ExoEngine - A C# OpenGL 3D Engine


For my fourth year computer graphics course I wrote a little 3D engine using C# and the .NET platform.  I decided to go this route as opposed to the C++ route that everyone else took in the course because I wanted to see whether C# lived up to it's hype.  Surprising, after writing about 600kB of code in C# it seems like it is a decent language after all and possibly an effective replacement for the C++ even in demanding field of real-time graphics.  When I compare C# to C++ I find it's best features are garbage collection, less convoluted syntax and true object orientation.


Just a quick disclaimer before I go too far -- please remember that I am only a student (and a cognitive science/neuroscience student at that) and not John Carmack thus don't get your expectations too high.

How the Engine Works

I must immediately give credit for the CsGL OpenGL/C# library that Lloyd Dupont created -- it is an amazingly easy library to use.  I have modified the library in the course of creating this project but not significantly.


This 3D engine imports it's level/worlds data from the popular Worldcraft editor .  Strangely, Worldcraft outputs it's world/level data in sets of bounding planes which define the contours of solid objects.  Thus one has to convert the bounding plane sets into their respective sets of polygons.  The resulting set of faces is then quickly optimized to remove hidden/redundancy faces created by adjacent objects.  Then this face set is converted into a binary space partition tree (commonly just called a "BSP tree") representation for both collision detection purposes and efficient visibility calculations.  There is also some auxiliary code that recognizes specifically defined entities in the Worldcraft data such as the animated pond and the various duck sprites -- but that is pretty simple.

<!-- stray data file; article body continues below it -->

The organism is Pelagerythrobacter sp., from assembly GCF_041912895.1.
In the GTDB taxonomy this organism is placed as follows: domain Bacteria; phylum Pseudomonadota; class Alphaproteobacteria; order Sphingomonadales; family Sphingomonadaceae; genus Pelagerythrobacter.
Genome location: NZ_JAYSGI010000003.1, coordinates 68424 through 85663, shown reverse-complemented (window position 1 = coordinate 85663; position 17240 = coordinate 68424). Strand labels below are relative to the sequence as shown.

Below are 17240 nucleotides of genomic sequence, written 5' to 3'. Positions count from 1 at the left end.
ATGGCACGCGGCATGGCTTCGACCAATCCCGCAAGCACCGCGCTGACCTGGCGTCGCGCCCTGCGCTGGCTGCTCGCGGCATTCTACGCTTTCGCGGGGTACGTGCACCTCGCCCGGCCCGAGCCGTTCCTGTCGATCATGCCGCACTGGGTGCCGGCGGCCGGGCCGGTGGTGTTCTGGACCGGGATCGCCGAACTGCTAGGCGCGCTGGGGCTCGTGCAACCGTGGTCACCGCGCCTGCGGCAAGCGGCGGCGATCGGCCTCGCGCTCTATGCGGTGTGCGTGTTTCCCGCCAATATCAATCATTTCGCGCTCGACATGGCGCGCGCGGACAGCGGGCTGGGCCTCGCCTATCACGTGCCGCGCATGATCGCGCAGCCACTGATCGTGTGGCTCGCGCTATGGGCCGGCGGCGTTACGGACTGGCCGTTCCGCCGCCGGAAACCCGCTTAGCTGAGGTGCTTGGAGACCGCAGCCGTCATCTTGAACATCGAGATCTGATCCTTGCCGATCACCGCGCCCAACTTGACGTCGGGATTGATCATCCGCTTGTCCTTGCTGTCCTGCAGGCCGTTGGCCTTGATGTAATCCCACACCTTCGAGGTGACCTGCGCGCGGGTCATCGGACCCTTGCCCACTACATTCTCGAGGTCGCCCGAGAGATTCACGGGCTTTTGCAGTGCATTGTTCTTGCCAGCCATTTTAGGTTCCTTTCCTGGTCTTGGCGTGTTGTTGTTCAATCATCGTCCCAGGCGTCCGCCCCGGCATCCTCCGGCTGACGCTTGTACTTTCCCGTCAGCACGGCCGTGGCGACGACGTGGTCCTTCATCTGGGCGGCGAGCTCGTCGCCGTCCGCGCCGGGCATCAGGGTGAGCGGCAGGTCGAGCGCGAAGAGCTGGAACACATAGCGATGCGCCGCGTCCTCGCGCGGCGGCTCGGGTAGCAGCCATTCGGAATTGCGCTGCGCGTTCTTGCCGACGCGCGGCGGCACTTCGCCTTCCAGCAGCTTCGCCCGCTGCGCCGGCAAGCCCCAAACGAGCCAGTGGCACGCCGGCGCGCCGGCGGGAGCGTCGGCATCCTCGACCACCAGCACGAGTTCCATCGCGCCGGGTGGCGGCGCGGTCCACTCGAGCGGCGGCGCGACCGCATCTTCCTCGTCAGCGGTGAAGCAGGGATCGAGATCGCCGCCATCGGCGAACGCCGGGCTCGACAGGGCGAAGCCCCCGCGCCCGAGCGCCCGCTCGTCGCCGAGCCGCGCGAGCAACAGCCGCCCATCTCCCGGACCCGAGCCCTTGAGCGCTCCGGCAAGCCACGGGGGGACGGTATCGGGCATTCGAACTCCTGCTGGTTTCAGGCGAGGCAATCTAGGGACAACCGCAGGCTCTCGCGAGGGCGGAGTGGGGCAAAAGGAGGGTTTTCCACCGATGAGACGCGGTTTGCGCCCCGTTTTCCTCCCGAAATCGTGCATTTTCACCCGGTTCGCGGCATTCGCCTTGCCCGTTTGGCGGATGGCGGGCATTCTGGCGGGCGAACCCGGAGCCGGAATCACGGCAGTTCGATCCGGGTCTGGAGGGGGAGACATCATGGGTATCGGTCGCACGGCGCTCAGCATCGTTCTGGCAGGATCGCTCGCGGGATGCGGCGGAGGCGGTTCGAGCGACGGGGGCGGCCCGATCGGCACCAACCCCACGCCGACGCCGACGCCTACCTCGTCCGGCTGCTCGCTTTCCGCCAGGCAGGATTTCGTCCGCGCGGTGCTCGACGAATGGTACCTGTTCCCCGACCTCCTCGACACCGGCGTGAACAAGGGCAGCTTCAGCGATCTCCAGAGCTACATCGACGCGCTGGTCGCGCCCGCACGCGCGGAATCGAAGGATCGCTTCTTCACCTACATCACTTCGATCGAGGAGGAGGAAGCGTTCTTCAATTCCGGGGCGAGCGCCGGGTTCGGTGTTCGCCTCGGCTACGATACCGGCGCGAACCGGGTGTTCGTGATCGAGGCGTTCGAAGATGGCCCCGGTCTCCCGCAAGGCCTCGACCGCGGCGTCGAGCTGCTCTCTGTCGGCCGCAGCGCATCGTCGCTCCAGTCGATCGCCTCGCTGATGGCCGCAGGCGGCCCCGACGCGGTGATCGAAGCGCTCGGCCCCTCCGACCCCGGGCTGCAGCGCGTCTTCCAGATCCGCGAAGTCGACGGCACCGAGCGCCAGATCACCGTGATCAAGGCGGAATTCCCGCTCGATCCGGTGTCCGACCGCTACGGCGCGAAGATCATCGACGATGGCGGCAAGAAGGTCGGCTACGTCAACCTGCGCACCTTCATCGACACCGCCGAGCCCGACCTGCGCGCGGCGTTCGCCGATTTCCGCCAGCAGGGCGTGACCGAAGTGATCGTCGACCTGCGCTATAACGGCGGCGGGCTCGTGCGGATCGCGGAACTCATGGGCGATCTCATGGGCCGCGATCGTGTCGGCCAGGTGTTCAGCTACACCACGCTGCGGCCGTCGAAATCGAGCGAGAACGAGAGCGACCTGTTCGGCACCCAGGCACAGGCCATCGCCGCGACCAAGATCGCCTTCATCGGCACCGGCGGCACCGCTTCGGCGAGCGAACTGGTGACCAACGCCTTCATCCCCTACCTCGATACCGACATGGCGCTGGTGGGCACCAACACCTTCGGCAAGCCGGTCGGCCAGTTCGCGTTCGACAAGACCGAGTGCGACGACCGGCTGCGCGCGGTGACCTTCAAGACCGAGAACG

This engine allows for polygons to be rendered using reflection mapping, (fake) Phong shading, Gouraud shading or just simple flat shading.  The engine uses reflection mapping to get the somewhat realistic look of the pond's waves.  The (fake) Phong shading is used on the ducks in order to make them look shiny and smoothly rounded -- the primary effect of Phong shading (usually called specular reflection) is the viewer/camera dependent white highlights.


Also of interest to some is the inclusion in this engine of a fairly full featured 3D Math library.  Just check out the project called Exocortex.Geometry3D.